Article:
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A JavaScript Wrapper for Making Asynchronous Function and Object Method Calls

Introduction

Performing asynchronous calls is important in Graphical User Interface programming in general and is even more so when developing complex web applications which perform lengthy operations. Unfortunately, JavaScript™ can make the task of performing asynchronous calls complicated.

The normal means of calling functions asynchronously in JavaScript can be painful and downright impossible if you want to call Object methods asynchronously. See how CCallWrapper simplifies making asynchronous function and Object method calls in Netscape 4.x, Netscape 6, Netscape 7, Mozilla, Gecko-based browsers, Internet Explorer and Opera 7.

CCallWrapper provides an easy to use, cross-browser means of asynchronously calling functions and Object methods which works in Netscape 4.x, Netscape 6, Netscape 7, Mozilla, all Gecko-based browsers, Internet Explorer and Opera™.

Example 1

Performing asynchronous function calls in JavaScript using arguments normally involves constructing the expression argument to setTimeout or setInterval manually.

// Say Hi after a 1 second delay
var hi = 'Howdie Pardner!';
      
function sayHi(message)
{
  alert(message);
}

function doExample1()
{
  setTimeout('sayHi("' + hi + '")', 1000);
}

This example works cross browser in Netscape 7, Mozilla, other Gecko-based browsers, Internet Explorer, Opera, etc.

Example 2

Netscape Navigator 4.x and Gecko-based browsers provide an extension of setTimeout and setInterval where a reference to the function to be called and its arguments can be specified.

// Say Hi after a 1 second delay
var hi = 'Howdie Pardner!';
      
function sayHi(message)
{
  alert(message);
}

function doExample2()
{
  setTimeout(sayHi, 1000, hi);
}

This example works in Netscape 7, Mozilla, other Gecko-based browsers but not in Internet Explorer or Opera.

Example 3

Unfortunately, the extension to setTimeout and setInterval does not work when it comes to making asynchronous calls on Object methods.

function CTalker(name)
{
  this.name = name;
}

CTalker.prototype.talk =
function(message)
{
  alert(this.name + ' says ' + message);
};

function doExample3()
{
  var hi = 'Howdie Pardner!';
  var talker = new CTalker('He who speaks loudly, saying nothing');
  setTimeout(talker.talk, 1000, hi);
}

In Netscape 7, Mozilla and other Gecko-based browsers, this example calls the CTalker.talk method but does not reference the instance used in the call to setTimeout.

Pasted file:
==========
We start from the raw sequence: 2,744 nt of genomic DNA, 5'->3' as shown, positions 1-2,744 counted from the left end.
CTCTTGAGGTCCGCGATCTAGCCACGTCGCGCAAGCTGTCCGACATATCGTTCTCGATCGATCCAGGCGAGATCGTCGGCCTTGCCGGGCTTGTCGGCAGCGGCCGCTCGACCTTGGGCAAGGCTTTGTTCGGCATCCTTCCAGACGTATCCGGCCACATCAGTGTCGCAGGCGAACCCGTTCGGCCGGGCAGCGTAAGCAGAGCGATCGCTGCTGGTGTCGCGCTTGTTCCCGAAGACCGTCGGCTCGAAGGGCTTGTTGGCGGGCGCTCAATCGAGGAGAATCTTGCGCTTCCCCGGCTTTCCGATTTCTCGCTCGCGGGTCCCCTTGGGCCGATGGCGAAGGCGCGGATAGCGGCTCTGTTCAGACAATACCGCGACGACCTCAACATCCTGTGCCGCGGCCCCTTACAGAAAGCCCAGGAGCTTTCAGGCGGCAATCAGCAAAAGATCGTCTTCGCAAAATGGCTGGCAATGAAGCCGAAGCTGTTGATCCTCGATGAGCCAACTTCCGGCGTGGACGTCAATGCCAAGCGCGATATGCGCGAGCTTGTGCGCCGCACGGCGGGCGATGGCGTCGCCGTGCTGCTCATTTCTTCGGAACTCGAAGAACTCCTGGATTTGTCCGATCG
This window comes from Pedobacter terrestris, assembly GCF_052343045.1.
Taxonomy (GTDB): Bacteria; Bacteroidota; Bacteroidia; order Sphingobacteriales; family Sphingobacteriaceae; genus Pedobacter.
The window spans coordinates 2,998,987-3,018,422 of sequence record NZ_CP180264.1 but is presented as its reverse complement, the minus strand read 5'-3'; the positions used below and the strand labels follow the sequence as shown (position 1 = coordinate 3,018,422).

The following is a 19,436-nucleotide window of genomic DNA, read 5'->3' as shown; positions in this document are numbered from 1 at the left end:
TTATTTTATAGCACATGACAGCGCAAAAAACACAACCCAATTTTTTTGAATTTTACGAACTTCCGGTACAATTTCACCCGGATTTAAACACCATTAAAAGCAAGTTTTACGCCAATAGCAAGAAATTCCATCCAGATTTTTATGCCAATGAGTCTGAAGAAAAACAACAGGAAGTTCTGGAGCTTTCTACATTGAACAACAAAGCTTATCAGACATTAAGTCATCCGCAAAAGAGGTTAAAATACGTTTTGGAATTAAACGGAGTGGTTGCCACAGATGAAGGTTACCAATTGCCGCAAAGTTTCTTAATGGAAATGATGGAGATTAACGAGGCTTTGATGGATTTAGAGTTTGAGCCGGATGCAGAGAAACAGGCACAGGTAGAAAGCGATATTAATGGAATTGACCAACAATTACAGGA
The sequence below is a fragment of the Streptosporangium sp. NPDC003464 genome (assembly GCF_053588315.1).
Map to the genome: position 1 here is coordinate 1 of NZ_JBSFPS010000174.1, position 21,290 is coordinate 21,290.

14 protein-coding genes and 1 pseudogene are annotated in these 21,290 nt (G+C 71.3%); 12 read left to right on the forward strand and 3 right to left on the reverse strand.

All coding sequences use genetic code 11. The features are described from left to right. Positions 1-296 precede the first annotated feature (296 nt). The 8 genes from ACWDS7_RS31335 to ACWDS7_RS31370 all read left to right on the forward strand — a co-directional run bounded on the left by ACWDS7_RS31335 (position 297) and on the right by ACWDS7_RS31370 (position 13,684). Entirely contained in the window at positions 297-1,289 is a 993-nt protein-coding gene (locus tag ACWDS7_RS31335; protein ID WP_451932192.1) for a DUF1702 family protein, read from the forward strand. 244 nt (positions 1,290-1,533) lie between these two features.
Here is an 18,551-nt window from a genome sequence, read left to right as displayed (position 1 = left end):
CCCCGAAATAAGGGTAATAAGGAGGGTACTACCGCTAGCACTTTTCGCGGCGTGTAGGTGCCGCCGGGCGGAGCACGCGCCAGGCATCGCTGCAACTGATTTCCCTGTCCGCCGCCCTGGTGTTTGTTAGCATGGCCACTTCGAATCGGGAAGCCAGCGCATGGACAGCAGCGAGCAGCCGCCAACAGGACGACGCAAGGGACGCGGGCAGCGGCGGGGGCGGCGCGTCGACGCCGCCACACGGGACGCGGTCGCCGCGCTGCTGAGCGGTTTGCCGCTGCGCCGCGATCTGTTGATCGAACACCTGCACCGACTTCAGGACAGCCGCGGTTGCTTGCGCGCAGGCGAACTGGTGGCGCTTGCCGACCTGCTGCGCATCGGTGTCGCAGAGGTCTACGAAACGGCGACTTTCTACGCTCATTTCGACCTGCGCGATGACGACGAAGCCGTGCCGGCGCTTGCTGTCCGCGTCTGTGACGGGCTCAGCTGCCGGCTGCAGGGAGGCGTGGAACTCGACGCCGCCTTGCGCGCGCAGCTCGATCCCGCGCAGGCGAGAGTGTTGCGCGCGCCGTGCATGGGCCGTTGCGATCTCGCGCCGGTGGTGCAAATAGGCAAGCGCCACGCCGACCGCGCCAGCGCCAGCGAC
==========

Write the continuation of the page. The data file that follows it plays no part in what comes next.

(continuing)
While the approach used in Example 1 works cross browser its limitations can make life difficult for Web developers. Example 2 is promising but the lack of cross browsers support and the problem of calling methods as illustrated in Example 3 prevent this extension to setTimeout and setInterval from being more useful.

The JavaScript Object CCallWrapper is designed to work around these problems and make the use of asynchronous calls almost as simple as normal calls.

Script

CCallWrapper.js implements a JavaScript Object CCallWrapper which is used to manage making asynchronous function and method calls.

Constructor
CCallWrapper(Object aObjectReference, Number aDelay, String aMethodName, aArgument0, aArgument1, ..., aArgument9)

Constructs an instance of a CCallWrapper object which can be used to execute the aMethodName method/function in the scope of the aObjectReference using up to 10 optional arguments after a delay of aDelay milliseconds.

Class Properties
Number CCallWrapper.mCounter

mCounter is used to track the number of instances of CCallWrapper which have been created and to create unique names for them.

Object CCallWrapper.mPendingCalls

mPendingCalls is a Hash which contains instances of CCallWrapper waiting to be executed.

Class Methods
CCallWrapper.asyncExecute(CCallWrapper callwrapper)

asyncExecute is used to asynchronously execute the specified callwrapper.

Properties
String mId

mId is used to obtain a reference to the instance of CCallWrapper maintained in the class property mPendingCalls.

Object mObjectReference

mObjectReference is the scope object used to execute the specified function or method. For example, when the CCallWrapper is executed, mObjectReference[mMethodName](....) will be called.

Object aArgument0, ..., aArgument9

aArgument0, ... ,aArgument9 are the argument values to be passed to the function/method when it is called.

Number mDelay

mDelay is the time interval in milliseconds before the callwrapper is executed.

Number mTimerId

mTimerId is the return value of the setTimeout function used to implement asynchronous calls. It is used by the cancel method.

Methods
execute()

execute() will invoke the wrapped object as this.mObjectReference[this.mMethodName](this.mArgument0, ... , this.mArgument9).

cancel()

cancel() will cancel the pending asynchronous execution of the CCallWrapper.

Example 4

Using CCallWrapper we can revisit Example 3.

function doExample4()
{
  var hi = 'Howdie Pardner!';
  var talker = new CTalker('He who speaks loudly, saying nothing');
  var callwrapper = new CCallWrapper(talker, 1000, 'talk', hi);
  CCallWrapper.asyncExecute(callwrapper);
}

This example works in Netscape 4.x, Netscape 6.x, Netscape 7.x, Mozilla, all Gecko-based browsers, Internet Explorer and Opera 7.

Change Log

2003-07-08

Added mTimerId property and cancel method.

A+R